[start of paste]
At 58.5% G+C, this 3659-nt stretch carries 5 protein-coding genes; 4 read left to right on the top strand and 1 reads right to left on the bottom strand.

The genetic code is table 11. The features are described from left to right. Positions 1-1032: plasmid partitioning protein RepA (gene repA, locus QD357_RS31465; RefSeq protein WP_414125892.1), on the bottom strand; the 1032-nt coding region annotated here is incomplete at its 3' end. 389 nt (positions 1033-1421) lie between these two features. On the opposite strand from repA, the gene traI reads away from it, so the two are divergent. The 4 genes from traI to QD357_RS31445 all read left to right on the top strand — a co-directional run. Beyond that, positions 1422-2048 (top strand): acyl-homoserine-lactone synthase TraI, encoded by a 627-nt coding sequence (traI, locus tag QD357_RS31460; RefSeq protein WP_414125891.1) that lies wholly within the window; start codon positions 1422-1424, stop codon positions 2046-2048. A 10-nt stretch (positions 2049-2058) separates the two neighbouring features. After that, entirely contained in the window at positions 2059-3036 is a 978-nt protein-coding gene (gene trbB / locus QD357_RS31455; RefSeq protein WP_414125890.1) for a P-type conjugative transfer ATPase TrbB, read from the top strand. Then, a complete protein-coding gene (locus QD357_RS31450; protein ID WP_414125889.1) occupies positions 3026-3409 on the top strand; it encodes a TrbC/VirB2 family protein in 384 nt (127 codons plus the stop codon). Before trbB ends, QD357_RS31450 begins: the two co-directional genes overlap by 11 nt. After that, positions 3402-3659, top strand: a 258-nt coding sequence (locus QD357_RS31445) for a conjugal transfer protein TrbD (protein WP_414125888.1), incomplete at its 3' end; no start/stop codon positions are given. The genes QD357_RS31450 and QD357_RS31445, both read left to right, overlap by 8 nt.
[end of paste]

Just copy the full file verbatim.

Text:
At 58.5% G+C, this 3659-nt stretch carries 5 protein-coding genes; 4 read left to right on the top strand and 1 reads right to left on the bottom strand.

The genetic code is table 11. The features are described from left to right. Positions 1-1032: plasmid partitioning protein RepA (gene repA, locus QD357_RS31465; RefSeq protein WP_414125892.1), on the bottom strand; the 1032-nt coding region annotated here is incomplete at its 3' end. 389 nt (positions 1033-1421) lie between these two features. On the opposite strand from repA, the gene traI reads away from it, so the two are divergent. The 4 genes from traI to QD357_RS31445 all read left to right on the top strand — a co-directional run. Beyond that, positions 1422-2048 (top strand): acyl-homoserine-lactone synthase TraI, encoded by a 627-nt coding sequence (traI, locus tag QD357_RS31460; RefSeq protein WP_414125891.1) that lies wholly within the window; start codon positions 1422-1424, stop codon positions 2046-2048. A 10-nt stretch (positions 2049-2058) separates the two neighbouring features. After that, entirely contained in the window at positions 2059-3036 is a 978-nt protein-coding gene (gene trbB / locus QD357_RS31455; RefSeq protein WP_414125890.1) for a P-type conjugative transfer ATPase TrbB, read from the top strand. Then, a complete protein-coding gene (locus QD357_RS31450; protein ID WP_414125889.1) occupies positions 3026-3409 on the top strand; it encodes a TrbC/VirB2 family protein in 384 nt (127 codons plus the stop codon). Before trbB ends, QD357_RS31450 begins: the two co-directional genes overlap by 11 nt. After that, positions 3402-3659, top strand: a 258-nt coding sequence (locus QD357_RS31445) for a conjugal transfer protein TrbD (protein WP_414125888.1), incomplete at its 3' end; no start/stop codon positions are given. The genes QD357_RS31450 and QD357_RS31445, both read left to right, overlap by 8 nt.